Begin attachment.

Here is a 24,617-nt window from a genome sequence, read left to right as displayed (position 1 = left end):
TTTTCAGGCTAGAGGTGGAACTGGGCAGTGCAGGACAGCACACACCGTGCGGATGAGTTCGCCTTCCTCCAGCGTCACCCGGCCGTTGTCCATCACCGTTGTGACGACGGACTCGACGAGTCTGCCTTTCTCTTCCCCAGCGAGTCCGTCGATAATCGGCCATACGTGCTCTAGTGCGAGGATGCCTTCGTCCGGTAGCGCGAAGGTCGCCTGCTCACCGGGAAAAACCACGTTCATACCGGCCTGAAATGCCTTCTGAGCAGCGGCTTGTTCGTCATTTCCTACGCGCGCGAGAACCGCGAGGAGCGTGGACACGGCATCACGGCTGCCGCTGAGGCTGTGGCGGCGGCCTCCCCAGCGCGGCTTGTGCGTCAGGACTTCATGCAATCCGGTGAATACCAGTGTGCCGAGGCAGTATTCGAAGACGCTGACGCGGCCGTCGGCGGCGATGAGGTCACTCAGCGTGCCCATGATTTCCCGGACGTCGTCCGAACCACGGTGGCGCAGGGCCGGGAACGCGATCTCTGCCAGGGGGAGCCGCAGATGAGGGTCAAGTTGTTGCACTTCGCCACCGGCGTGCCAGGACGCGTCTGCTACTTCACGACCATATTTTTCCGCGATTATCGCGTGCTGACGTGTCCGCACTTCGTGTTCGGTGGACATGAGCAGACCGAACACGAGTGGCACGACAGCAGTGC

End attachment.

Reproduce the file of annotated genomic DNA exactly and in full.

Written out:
Here is a 24,617-nt window from a genome sequence, read left to right as displayed (position 1 = left end):
TTTTCAGGCTAGAGGTGGAACTGGGCAGTGCAGGACAGCACACACCGTGCGGATGAGTTCGCCTTCCTCCAGCGTCACCCGGCCGTTGTCCATCACCGTTGTGACGACGGACTCGACGAGTCTGCCTTTCTCTTCCCCAGCGAGTCCGTCGATAATCGGCCATACGTGCTCTAGTGCGAGGATGCCTTCGTCCGGTAGCGCGAAGGTCGCCTGCTCACCGGGAAAAACCACGTTCATACCGGCCTGAAATGCCTTCTGAGCAGCGGCTTGTTCGTCATTTCCTACGCGCGCGAGAACCGCGAGGAGCGTGGACACGGCATCACGGCTGCCGCTGAGGCTGTGGCGGCGGCCTCCCCAGCGCGGCTTGTGCGTCAGGACTTCATGCAATCCGGTGAATACCAGTGTGCCGAGGCAGTATTCGAAGACGCTGACGCGGCCGTCGGCGGCGATGAGGTCACTCAGCGTGCCCATGATTTCCCGGACGTCGTCCGAACCACGGTGGCGCAGGGCCGGGAACGCGATCTCTGCCAGGGGGAGCCGCAGATGAGGGTCAAGTTGTTGCACTTCGCCACCGGCGTGCCAGGACGCGTCTGCTACTTCACGACCATATTTTTCCGCGATTATCGCGTGCTGACGTGTCCGCACTTCGTGTTCGGTGGACATGAGCAGACCGAACACGAGTGGCACGACAGCAGTGC